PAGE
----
The Why Behind Gen Y: Explaining 3 Gen Y Behaviours

Image: The Why Behind Gen Y: Explaining 3 Gen Y Behaviours

Why do Gen Ys give input, when I didn’t even ask for it?

Generation Y (1980-2000) or “Gen Y” are being raised mainly by Baby Boomer parents, who have encouraged this generation to share their opinions since they could speak. Baby Boomers decided to raise their children differently. Rather than following the Traditionalist paradigm of command and control and paternalistic child-rearing, Baby Boomers tend to want their children to experience more abundant formative years. They want their children’s voices to be heard, their opinions to matter and their suggestions to count. The result is many Gen Ys having had their opinion solicited, listened to and acted upon from family members at a very early age.

This type of childhood experience translates into behaviours in the workplace. A manager in one of our workshops shared that she was shocked when a Gen Y employee interrupted a meeting she was holding with someone else, because the Gen Y was curious as to what they were talking about. We’ve heard countless stories of Gen Ys, shortly upon beginning to work with an organization, e-mailing senior leaders or sending company-wide e-mails with suggestions on how the organization can improve. Managers often view this type of behaviour as disrespectful, brash and a threat to the manager’s authority, while the intent of the Gen Ys is a helpful one.

The positive aspect of this behaviour is that Gen Ys are looking to contribute, and to be a valuable member of your team, right away. They are showing drive, commitment and a desire to add value. However, leaders are often not well prepared to harness the creativity, innovative thinking and enthusiasm of Gen Ys. The key is to leverage Gen Y’s input to improve your operations, while managing expectations on how quickly or how often new ideas can be implemented.

Why are Gen Ys always checking their Facebook and Tweeting?

For Gen Ys, technology is life. Many Gen Ys booted up a computer before even having attended kindergarten. Friendships are forged through the latest video game. Connections around the world are made through social media and social networking sites. Even cell phone usage has changed – Gen Ys would rather text than talk.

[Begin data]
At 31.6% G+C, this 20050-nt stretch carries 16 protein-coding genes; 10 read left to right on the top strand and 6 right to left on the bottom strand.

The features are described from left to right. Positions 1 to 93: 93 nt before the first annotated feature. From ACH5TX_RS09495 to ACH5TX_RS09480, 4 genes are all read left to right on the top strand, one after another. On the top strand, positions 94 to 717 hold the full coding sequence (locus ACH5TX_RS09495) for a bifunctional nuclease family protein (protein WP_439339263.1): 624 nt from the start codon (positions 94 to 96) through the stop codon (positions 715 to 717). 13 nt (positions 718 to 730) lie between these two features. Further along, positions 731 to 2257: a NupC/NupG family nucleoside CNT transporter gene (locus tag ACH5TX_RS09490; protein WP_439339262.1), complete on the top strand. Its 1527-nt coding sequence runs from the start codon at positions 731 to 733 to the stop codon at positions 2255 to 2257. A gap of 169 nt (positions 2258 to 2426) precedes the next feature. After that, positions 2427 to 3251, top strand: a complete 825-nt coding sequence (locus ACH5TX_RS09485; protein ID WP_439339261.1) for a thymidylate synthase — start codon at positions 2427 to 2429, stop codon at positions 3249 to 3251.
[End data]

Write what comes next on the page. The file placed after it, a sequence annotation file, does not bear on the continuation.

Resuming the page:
In the workplace, every organization is facing the decision of what to do about the use social media at work. Ban it? Embrace it? Control its use? Questions being asked are should we monitor the amount of usage? Should we block access to non-work related sites? Should we discipline those who access these sites? Your organization’s response to these questions will significantly impact engagement levels of your Gen Y employees. Leaving technical security issues aside (as they can be managed by an IT department), the key is not to blame the use of technology as necessarily the culprit for performance issues. Rather, there are many opportunities to turn social media into an organizational advantage – to connect with customers, to allow teams around the world to collaborate virtually, to act as temperature gauge as to assess employee engagement levels and to leverage tools internally for greater efficiencies and team performance.

Why do Gen Ys want to connect with me all the time?

We have many managers tell us that they are amazed at the amount of feedback and attention Gen Ys appear to want. To understand this behaviour, we have to recognize the highly structured nature of both school and home environments which Gen Ys experienced. In the school system, Gen Ys are used to receiving constant feedback and to being guided through a process step-by-step. At home, they grew up in highly structured, highly chaperoned, home environments, where everything is scheduled for them. This type of parenting style attempts to keep children from failing, as parents often worry about the negative effects to a child’s self-esteem that might be caused by failure.

In the workplace, many managers tell us that they perceive this constant need for feedback as a lack of confidence, despite high level of confidence in their opinions. In particular Gen X managers are frustrated at the apparent lack of independence GenYs exhibit. This characterization isn’t necessarily accurate, if we think about how Gen Ys view themselves. They view this behaviour as being hyper-collaborative and engaged. The desire for greater feedback and step-by-step instructions is a habit to which they have become accustomed. Managers may need to recognize that Gen Ys will require a formalized orientation program, and a longer learning curve to gain the skills and behaviours that organizations and leaders expects of them.

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